Novella a Day in May 2020 #22

Pedro Páramo – Juan Rulfo (1987, trans. Margaret Sayers Peden 1993) 122 pages

I’m embarrassed to say I’d never heard of Pedro Páramo, as in the introduction to my edition Susan Sontag proclaims it “one of the masterpieces of twentieth century world literature”. Apparently it was huge influence on Gabriel García Márquez when he wrote 100 Years of Solitude. Eek, how have I not heard of it? I might have been intimidated had I known of its reputation, but as it was, I just picked it up because I thought it looked interesting and found all this out afterwards (I always read introductions at the end).

It opens with a man named Juan Preciado travelling towards an unknown town:

“I had come to Comala because I had been told that my father, a man named Pedro Páramo, lived there. It was my mother who told me. And I had promised her that after she died I would go see him.”

He meets a man who may be his brother, who tells him his father is both “living bile” and also dead, so he won’t be able to fulfil his mother’s wish to get what his father owes him.

Soon it becomes apparent that Pedro Páramo is not the only one who’s dead; Comala is a ghost town, filled with spirits of previous occupants. Juan can never be sure if anyone he meets is living or dead, and whether they are speaking of the present or the past.

As the various apparitions tell their stories the narrative moves back and forth across time and we learn of the events that led Comala to change from a thriving centre to a desolate no man’s land. Pedro is cruel and powerful, and that combination is devastating.

“the day you went away I knew I would never see you again. You were stained red by the late afternoon sun, by the dusk filling the sky with blood. You were smiling.”

I know a lot of people find magic realism off-putting, but I would urge you to give Pedro Páramo a try. The story of corruption and personal tragedy being acted out on the inhabitants of a town is grounded in a recognisable reality and the engaging story is easy to follow despite its complexity.

I know I’ve not said much about it here, but I really enjoyed discovering Comala alongside Juan so I don’t want to go into too much detail! The characters are intriguing and the story constantly surprising. Pedro Páramo is a richly detailed, mutli-layered novel that I’m sure will reward re-reading.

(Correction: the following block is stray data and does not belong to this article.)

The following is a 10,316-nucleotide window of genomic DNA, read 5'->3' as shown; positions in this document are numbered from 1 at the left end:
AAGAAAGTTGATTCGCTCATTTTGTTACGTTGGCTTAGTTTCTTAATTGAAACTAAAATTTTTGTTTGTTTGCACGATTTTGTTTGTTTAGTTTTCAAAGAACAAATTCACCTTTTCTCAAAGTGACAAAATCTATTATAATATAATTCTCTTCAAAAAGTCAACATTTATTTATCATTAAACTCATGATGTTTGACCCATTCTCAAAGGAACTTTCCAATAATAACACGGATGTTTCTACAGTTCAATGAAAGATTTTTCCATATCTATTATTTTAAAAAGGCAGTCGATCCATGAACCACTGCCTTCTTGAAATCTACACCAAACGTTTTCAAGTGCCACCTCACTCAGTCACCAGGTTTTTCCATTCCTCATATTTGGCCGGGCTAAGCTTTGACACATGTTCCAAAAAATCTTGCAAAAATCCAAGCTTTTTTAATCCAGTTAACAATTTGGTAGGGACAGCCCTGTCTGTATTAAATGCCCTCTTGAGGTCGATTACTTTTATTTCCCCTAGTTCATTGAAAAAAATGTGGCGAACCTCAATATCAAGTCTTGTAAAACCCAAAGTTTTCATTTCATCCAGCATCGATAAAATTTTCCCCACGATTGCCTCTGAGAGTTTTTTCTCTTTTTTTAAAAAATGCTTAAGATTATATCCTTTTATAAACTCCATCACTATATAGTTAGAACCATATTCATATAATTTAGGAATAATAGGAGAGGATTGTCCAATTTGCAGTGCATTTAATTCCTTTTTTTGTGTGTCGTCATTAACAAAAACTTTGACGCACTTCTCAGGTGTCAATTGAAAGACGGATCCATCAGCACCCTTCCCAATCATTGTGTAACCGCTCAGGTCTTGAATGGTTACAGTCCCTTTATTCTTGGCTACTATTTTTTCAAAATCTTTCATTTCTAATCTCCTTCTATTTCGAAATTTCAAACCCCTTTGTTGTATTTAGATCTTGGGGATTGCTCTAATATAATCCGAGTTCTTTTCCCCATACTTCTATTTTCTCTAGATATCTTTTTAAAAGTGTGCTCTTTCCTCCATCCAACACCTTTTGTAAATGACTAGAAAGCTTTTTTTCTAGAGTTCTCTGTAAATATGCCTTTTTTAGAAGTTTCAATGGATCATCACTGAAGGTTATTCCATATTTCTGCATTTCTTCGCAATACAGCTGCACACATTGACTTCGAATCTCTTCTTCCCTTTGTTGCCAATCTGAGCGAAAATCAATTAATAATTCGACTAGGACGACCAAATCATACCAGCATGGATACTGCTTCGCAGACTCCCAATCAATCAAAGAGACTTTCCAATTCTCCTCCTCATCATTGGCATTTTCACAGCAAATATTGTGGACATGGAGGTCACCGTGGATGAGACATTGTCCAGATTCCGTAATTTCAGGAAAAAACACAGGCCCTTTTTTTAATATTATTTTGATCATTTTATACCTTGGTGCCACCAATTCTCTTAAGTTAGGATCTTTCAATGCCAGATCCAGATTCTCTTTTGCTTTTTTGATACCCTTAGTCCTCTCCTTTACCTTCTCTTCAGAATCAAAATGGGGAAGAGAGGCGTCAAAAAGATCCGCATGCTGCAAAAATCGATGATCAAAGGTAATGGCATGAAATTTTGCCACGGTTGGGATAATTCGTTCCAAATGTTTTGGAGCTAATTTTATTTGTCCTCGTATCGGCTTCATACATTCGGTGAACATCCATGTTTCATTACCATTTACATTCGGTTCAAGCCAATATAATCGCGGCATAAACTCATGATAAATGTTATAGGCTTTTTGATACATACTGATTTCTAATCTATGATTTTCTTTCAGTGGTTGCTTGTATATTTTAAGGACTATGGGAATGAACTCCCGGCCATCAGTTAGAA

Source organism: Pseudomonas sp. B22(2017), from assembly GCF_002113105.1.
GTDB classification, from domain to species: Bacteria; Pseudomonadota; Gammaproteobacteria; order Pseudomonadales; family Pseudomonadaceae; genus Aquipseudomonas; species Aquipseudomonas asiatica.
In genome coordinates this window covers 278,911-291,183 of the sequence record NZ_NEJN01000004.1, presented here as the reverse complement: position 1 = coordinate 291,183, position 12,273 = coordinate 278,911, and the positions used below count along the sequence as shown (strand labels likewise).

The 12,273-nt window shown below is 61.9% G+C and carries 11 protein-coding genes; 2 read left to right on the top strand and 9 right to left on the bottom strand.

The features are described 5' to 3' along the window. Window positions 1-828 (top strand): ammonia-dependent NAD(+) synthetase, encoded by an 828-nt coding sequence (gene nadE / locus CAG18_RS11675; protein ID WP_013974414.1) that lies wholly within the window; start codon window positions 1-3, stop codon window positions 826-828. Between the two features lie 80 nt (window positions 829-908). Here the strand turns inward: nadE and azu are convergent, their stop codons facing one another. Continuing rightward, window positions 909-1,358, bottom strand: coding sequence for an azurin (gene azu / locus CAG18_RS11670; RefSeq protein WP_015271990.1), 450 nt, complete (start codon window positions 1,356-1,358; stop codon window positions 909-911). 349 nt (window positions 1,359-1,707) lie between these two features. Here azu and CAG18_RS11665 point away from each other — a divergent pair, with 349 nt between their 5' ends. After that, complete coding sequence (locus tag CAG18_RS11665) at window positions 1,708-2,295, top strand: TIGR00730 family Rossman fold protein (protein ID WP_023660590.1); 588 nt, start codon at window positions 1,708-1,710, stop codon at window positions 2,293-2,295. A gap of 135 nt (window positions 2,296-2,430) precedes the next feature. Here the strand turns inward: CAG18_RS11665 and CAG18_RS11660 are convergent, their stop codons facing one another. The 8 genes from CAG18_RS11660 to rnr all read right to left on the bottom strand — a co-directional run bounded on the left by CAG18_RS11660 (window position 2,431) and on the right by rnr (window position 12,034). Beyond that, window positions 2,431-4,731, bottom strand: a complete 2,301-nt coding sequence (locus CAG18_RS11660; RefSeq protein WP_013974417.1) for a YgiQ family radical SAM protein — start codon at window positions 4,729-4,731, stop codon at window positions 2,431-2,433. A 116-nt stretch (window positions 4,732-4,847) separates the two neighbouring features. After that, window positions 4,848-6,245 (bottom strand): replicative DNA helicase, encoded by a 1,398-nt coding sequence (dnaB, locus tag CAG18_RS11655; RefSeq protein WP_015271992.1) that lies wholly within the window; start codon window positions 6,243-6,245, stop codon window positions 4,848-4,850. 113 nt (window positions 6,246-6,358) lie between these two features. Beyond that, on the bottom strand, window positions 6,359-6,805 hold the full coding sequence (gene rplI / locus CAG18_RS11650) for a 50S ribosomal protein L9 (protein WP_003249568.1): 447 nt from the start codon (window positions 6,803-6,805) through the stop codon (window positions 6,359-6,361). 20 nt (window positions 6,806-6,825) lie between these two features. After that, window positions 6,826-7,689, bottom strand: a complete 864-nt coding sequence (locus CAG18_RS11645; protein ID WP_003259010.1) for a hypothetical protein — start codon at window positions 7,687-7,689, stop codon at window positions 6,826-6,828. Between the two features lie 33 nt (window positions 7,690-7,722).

15 thoughts on “Novella a Day in May 2020 #22

  1. I only came across this novella a year or so ago when another blogger listed it in their end-of-year round-up as one of their favourite reads that year. Magic realism is not my favourite thing, but you’re making a great case for it here. It does sound very effective indeed!

    Liked by 1 person

  2. I’m with you in the I-have-never-heard-of-him team!

    The French blurb says it’s a modern classic, one of the most important book of the 20thC. Yikes. How did I miss that too?

    Liked by 1 person

  3. Well if you are embarrassed about not knowing about this author, then I need to be to. And I also avoid introductions until the end – too much of an influence on the reading otherwise! I would normally swerve away at the thought of ‘magic realism’ but you make a great case here, so will give it a try some time. 😀

    Liked by 1 person

    • I’m feeling better since other bloggers have said its new to them too! Totally agree about introductions, plus I think I get more out of what they’re saying if I know the book. I don’t mind magic realism but I know its not for everyone…

      Liked by 1 person

  4. I knew I’ve read and reviewed it but I had no idea it was in 2011. The height of my blogging, as it would seem. I can only dream of receiving as many comments and discussions as I did back then. Oh well. It’s a stunning book. It has such strong imagery, doesn’t it?
    I’m attaching my review because of Rulfo’s photos. I hope that’s not too obnoxious.
    https://beautyisasleepingcat.com/2011/09/19/juan-rulfo-pedro-paramo-1955-a-classic-of-mexican-literature/#comments

    Liked by 1 person

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